Communicating with People about Chemical Applications

Figure 1. What happens to pesticides following their application, and the potential for exposure to users, has been studied extensively. Registered pesticides, when used according to label, are deemed safe for the end user. However, this remains a complicated subject and there is not one clear answer for all questions.

Proper control of weeds, insects and diseases is an important and necessary component of any turfgrass management system. On athletic fields this is not only for the purpose of aesthetics but also from the standpoint of insuring that the turfgrass system provides proper traction and footing which hopefully reduces the possibility of injury to the users of the field. Depending on which pest you consider, pesticides are either a tool that can be used to make the management of turfgrass pests easier (for example, dandelions and other tap-rooted weeds), or perhaps they are the only plausible way of dealing with a particular pest (for example, grey leaf spot or another pathogen).

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Organic Vs Synthetic Herbicides for Athletic Field Weed Management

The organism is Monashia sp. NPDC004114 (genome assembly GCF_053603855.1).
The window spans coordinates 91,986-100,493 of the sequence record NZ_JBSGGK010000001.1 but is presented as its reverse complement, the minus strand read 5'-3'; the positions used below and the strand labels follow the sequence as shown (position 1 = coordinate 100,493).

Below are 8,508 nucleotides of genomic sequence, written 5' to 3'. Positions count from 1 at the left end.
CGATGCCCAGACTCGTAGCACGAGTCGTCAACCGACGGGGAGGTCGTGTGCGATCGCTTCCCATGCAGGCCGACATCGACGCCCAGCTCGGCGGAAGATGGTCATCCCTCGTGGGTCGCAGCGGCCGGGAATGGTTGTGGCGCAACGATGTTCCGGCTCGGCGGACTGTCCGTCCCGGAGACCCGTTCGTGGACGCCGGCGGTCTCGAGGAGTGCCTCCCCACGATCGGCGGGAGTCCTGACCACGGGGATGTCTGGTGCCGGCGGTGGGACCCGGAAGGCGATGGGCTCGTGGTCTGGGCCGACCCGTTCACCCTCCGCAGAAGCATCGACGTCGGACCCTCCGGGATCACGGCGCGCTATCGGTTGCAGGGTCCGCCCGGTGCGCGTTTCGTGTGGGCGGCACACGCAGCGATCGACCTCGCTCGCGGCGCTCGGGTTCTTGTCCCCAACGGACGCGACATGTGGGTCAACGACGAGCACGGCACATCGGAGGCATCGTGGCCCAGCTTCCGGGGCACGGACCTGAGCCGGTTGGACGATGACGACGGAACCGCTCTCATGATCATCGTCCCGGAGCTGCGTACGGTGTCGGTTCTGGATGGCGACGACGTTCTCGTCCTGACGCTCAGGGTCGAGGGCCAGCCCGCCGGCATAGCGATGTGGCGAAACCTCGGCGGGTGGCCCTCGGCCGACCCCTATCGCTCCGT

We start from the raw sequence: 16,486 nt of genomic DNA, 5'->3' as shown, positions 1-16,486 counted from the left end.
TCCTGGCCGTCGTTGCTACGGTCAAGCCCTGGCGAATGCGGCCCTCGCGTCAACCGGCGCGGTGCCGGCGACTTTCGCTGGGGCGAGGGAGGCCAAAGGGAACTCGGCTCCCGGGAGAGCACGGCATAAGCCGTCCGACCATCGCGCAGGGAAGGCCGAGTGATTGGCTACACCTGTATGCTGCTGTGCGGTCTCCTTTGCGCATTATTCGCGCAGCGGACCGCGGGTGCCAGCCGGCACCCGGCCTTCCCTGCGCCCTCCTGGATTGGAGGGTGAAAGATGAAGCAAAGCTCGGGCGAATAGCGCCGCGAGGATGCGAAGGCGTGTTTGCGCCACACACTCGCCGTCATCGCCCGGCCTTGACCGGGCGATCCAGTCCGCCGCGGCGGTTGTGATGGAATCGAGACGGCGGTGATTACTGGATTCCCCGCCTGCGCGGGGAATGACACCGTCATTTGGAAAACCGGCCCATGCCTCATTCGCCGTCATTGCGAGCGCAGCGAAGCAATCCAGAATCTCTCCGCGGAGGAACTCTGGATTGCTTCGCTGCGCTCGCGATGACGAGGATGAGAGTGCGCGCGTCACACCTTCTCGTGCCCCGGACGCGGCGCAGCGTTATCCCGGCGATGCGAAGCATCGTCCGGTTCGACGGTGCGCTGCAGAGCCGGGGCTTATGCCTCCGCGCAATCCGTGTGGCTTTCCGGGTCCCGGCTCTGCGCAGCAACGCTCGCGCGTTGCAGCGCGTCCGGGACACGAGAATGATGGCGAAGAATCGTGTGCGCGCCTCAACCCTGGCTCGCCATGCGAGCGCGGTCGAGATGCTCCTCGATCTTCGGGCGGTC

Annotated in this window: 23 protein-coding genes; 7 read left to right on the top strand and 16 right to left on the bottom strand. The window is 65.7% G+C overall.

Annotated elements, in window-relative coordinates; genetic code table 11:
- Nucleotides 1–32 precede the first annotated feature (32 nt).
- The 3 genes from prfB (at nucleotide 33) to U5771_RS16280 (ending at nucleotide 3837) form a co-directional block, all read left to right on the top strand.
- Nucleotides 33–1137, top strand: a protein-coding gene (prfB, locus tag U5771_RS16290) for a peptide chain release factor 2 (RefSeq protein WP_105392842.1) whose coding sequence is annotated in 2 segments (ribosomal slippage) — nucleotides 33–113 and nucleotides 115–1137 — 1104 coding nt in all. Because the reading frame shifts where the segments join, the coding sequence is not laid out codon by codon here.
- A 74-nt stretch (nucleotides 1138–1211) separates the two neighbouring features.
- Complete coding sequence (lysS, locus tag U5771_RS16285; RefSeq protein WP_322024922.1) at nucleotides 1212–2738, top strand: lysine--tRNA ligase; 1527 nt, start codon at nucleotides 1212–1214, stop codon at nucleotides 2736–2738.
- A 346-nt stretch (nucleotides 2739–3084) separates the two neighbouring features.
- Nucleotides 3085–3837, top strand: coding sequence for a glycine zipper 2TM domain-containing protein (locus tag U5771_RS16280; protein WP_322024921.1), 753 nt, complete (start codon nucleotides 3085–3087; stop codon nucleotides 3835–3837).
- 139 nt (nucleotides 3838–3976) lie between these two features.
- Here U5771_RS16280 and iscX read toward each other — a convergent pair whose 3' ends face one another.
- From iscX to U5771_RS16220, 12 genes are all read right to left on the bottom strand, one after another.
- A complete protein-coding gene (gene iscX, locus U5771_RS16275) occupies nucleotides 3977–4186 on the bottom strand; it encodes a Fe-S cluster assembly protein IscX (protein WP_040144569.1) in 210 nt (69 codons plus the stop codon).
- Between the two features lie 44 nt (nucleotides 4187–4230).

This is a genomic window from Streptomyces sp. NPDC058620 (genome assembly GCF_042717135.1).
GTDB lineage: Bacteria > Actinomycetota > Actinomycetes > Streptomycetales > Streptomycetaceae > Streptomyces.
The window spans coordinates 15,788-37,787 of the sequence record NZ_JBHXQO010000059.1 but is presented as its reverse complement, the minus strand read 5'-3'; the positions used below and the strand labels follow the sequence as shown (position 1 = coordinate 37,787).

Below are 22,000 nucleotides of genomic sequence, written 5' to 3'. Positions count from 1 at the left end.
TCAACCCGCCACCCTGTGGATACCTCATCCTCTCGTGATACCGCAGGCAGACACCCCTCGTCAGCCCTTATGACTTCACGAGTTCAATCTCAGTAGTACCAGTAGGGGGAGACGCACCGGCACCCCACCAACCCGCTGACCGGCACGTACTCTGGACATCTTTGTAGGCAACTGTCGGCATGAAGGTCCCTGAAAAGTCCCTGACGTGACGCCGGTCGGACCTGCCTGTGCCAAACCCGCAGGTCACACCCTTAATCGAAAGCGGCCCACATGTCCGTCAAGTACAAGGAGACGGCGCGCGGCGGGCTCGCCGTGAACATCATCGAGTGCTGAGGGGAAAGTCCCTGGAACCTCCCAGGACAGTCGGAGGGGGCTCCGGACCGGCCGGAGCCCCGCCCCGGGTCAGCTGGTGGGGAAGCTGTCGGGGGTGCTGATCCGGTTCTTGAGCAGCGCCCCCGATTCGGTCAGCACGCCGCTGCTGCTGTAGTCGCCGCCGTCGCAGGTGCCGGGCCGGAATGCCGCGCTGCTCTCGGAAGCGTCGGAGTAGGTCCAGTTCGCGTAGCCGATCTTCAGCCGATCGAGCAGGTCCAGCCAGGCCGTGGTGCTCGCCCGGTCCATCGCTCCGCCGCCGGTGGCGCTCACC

Dr. Dave Gardner, Professor of Turfgrass Science at The Ohio State University

One of the routine maintenance tasks for athletic field management is the control of weeds. This is not just for aesthetic purposes. Sometimes the weeds can result in reduced lateral shear strength and increased chance for athlete injury. Herbicides, when used according to the label, have been shown to present minimal risk to end users and are typically employed by athletic managers to selectively remove different weeds. However, we are increasingly seeing laws and regulations being passed aimed at reducing exposure to pesticides, including bans of pesticide use on public lands or on school property. In these areas the use of synthetic herbicides is not permitted and alternative management strategies need to be used. Continue reading